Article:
Thursday, July 23, 2009


Freewriting, or stream-of-consciousness writing, is a constructive task for all writers. You simply set a specific time period and write continuously until that time is up. Do not stop to change misspellings or grammatical or other errors; just write, and write, then write some more - until the alarm sounds.

While it may seem forced or "inorganic" to some, most pieces need some sort of map - timelines, plot charts, character profiles, Freewriting ignores all of these tools, but many authors use it, whether as an exercise or a means of "jump-starting" a work or section. You can focus on a single topic or merely write down whatever it is you are thinking about, so long as you keep writing until the alarm sounds.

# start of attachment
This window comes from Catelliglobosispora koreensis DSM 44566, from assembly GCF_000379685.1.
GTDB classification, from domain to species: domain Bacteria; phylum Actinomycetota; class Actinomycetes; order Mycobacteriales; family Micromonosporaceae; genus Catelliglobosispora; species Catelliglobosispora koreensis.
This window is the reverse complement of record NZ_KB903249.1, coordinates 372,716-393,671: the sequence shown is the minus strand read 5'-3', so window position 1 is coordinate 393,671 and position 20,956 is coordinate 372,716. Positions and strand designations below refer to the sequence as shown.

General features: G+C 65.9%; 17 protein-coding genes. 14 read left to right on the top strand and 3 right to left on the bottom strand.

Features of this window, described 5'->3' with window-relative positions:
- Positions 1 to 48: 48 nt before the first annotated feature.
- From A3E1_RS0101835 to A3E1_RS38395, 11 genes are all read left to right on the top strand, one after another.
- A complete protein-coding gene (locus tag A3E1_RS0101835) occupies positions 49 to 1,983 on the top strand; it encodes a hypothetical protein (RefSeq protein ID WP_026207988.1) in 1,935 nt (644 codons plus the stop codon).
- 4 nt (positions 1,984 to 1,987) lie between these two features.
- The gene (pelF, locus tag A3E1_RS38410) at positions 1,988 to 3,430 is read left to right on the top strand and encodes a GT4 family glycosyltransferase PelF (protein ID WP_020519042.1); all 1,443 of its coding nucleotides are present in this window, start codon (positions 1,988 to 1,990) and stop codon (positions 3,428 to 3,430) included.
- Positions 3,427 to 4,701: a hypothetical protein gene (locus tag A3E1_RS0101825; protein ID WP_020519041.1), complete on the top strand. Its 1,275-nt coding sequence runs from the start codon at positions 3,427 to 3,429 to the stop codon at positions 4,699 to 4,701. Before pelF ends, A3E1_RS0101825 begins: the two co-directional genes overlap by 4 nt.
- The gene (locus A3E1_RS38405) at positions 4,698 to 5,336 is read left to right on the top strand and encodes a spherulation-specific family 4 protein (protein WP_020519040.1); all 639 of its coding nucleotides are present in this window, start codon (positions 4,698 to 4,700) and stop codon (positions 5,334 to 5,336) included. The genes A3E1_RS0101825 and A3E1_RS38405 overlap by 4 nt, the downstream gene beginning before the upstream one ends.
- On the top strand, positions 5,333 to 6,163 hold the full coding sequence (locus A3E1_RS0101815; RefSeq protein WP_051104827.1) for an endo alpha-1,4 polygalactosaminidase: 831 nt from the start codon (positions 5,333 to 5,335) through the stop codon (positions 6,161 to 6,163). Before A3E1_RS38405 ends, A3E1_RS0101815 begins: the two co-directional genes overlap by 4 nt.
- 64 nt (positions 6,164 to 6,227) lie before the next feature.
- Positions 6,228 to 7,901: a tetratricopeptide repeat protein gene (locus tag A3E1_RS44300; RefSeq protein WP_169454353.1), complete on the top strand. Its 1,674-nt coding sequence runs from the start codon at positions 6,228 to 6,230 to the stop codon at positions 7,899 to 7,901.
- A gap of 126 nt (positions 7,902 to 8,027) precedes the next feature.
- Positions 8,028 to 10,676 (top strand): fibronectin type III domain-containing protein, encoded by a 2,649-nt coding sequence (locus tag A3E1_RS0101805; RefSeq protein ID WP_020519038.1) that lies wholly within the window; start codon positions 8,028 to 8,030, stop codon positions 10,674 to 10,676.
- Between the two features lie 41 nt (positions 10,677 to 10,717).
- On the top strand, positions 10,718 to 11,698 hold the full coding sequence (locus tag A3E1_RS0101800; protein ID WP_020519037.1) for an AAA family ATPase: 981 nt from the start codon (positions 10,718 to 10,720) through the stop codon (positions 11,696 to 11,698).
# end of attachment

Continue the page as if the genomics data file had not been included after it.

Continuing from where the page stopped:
Unfortunately, freewriting rarely provides much useful material. It has been my personal experience that editing freewriting is more time-consuming than it's worth. However, it serves well in helping you develop concepts, ideas, even characters. As an exercise, it teaches you to loosen-up and not worry about editing while you are writing, and many use it to warm-up.

© C Harris Lynn, 2009

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